Rates: * * * * *
Why Did I Watch It? Palm d’or winning modern classic.
In the Communist Romania of the 1980s, a young university student, Gabita, falls pregnant. She does not want the baby but abortion is illegal, so she enlists her friend, Otilia, to her help access one on the black market. They turn to a shady character recommended by one of their friends, who outlines what is required; rent a hotel room, come alone, bring his money. He will bring the equipment and perform the ‘procedure’. Simple enough instructions, but everything about this transaction is ill fated. Things are about to get ugly.
There are few topics as likely to provoke a response as abortion, and Christian Munjiu’s intense, Palm D’Or winning drama tackles it head on. Presented are the consequences of making abortion against the law: the practice does not go away, but is merely driven underground, to be supervised by untrained and ill equipped criminals. Gabita faces an impossible choice, foisted on her by the society she lives in; have a baby she cannot care for, and see her future prospects impacted, or put her life and freedom in the hands of a sleazy stranger. Women everywhere face this choice daily, where their rights are not protected.
The film makes this point in a broader political framework. The system defending the sanctity of life here is the reviled Ceausescu regime; Nikolai Ceausescu was a Soviet backed dictator who was like a mini Stalin, maintaining power through a network of secret police, concentration camps and corruption. For this government to outlaw abortion on moral grounds was pure hypocrisy. This highlights how the debate over reproductive rights usually works; you find these restrictions are often pushed by male political leaders, who never have to face the consequences of their legislation. Double standards are not limited to dictatorships.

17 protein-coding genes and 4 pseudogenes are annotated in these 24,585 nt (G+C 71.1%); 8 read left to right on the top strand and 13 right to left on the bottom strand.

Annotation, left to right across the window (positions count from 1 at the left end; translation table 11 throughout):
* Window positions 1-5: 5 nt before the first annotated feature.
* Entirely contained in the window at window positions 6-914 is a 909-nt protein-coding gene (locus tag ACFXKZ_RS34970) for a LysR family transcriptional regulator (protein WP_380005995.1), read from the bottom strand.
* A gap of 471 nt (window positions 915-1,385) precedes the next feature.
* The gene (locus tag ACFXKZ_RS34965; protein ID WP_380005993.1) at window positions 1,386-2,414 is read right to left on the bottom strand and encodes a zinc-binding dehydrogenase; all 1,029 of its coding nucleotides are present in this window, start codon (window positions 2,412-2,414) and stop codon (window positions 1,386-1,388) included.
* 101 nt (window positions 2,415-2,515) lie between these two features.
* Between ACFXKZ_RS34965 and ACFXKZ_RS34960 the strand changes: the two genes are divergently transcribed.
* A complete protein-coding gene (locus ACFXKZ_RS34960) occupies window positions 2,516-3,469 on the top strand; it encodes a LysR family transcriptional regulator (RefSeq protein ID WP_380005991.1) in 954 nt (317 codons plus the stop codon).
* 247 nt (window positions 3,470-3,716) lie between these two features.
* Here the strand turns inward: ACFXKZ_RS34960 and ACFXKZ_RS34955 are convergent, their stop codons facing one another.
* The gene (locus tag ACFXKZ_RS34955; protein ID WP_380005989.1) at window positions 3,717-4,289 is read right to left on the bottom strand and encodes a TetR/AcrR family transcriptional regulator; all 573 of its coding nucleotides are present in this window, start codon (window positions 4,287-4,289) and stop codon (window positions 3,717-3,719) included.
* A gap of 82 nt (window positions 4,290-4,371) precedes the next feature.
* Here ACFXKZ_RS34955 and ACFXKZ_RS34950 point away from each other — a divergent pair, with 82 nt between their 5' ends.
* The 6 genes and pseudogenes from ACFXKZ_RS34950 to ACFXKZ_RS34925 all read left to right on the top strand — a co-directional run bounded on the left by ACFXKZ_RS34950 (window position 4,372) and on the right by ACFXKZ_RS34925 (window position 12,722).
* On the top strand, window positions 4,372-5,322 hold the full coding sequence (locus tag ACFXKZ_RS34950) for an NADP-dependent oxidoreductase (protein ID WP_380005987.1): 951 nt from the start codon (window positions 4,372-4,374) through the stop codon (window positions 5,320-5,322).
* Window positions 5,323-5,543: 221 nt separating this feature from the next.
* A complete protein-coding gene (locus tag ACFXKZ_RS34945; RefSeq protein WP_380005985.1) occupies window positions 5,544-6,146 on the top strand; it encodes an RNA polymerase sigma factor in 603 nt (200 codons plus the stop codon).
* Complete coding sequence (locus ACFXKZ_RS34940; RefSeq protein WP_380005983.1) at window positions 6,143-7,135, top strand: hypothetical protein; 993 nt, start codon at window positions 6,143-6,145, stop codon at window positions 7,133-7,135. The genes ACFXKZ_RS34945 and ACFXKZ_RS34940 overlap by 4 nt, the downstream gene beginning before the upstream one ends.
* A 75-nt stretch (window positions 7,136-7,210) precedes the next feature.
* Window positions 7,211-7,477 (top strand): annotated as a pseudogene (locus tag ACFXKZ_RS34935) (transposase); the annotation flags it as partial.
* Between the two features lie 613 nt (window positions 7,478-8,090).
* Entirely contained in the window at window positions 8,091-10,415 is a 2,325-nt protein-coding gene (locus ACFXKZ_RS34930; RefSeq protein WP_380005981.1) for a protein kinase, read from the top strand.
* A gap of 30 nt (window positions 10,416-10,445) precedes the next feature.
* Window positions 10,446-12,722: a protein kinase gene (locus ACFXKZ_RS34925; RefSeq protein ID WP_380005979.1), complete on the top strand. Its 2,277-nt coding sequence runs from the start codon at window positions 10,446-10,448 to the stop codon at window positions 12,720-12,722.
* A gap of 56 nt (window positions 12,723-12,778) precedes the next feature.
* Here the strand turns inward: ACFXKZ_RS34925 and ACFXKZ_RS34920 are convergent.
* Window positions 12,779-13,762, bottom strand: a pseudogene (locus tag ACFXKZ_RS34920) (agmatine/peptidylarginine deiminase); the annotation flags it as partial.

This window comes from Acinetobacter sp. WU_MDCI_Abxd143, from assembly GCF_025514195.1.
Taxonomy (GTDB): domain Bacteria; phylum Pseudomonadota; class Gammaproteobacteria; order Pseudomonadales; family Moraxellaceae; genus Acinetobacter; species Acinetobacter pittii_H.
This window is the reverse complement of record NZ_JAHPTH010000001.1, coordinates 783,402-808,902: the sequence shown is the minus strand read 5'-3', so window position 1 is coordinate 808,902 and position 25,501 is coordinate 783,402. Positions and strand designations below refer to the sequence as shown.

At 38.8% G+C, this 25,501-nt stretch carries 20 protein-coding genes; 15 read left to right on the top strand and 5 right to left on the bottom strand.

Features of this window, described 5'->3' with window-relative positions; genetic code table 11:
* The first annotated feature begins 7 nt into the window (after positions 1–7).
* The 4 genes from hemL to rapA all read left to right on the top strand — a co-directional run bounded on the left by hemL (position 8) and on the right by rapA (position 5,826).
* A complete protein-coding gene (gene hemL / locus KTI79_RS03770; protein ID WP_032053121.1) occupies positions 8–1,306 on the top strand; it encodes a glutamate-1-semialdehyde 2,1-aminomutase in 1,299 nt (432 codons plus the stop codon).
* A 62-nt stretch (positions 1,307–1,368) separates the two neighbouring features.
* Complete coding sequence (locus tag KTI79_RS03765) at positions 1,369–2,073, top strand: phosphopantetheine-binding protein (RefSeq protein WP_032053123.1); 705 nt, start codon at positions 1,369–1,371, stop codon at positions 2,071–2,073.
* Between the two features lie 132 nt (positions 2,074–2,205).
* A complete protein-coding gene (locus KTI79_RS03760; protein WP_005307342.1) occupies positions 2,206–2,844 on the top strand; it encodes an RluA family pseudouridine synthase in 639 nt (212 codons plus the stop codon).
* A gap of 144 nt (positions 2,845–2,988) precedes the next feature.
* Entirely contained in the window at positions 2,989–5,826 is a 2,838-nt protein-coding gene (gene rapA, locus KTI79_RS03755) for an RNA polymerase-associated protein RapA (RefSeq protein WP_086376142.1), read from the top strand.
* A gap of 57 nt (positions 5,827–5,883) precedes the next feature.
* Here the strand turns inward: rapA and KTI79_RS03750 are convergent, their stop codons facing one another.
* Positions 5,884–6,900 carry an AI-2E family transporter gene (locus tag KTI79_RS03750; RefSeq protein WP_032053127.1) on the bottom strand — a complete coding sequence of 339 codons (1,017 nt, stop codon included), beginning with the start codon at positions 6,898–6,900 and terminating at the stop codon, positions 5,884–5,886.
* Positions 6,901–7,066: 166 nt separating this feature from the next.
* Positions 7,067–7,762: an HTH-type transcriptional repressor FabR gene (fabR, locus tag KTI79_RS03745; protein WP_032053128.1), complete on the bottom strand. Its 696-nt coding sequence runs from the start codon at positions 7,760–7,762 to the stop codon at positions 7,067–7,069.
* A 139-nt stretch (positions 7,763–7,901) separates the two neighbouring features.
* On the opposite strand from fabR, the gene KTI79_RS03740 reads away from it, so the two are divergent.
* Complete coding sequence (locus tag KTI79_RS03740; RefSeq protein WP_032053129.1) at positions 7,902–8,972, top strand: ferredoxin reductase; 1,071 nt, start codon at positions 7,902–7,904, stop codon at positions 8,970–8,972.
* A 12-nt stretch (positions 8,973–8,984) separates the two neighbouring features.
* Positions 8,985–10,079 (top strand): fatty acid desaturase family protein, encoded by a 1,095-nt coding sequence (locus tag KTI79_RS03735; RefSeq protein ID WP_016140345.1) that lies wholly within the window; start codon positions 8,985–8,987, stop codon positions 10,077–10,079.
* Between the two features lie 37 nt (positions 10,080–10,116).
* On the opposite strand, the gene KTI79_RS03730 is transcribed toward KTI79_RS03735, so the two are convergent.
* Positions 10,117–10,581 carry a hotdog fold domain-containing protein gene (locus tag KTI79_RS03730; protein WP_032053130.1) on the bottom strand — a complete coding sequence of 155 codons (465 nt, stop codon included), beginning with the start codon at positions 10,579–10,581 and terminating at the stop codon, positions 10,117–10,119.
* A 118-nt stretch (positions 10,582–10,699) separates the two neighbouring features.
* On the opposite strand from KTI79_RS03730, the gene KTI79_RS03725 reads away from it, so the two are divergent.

While the film is potent, and often grimly upsetting, Mungiu and his co-screenwriter, Răzvan Rădulescu, are skilful enough to add other elements. The two main characters are long term friends, and roommates, and their relationship seems very real; they bicker with one another, and get frustrated, they snipe and bemoan each other’s faults. Sometimes they even banter. It creates a sense of the connection these women have, living through this testing experience, able only to rely on each other. A nuanced and subtle view of friendship. Annamaria Marinca (Otilia) and Laura Visiliu (Gabita) are both phenomenal.
The film utilises a lot of hand held camerawork, which effectively puts you in a series of tense situations. Several scenes are very confronting, and they leave an impact; you are trapped right there with the two main characters. The film was shot on location in Bucharest, and the city forms a striking backdrop. The plot unfolds in a number of large scale, Soviet era buildings, now quite dilapidated; a crowded and shambolic university dorm, a threadbare hotel. However the leaders of this state view themselves, the evidence of their failure is all around them; the whole place is crumbling into ruin. Even simple tasks like buying a pack of cigarettes, or renting a hotel room, are tortuously complex.
All of the different elements combine to deliver a series of indelible scenes. This film has both emotional impact, and an intellectual perspective. And a palpable sense of relief, at the end. Sometimes, the best you can hope for in a terrible situation is just to make it through. Quite an experience.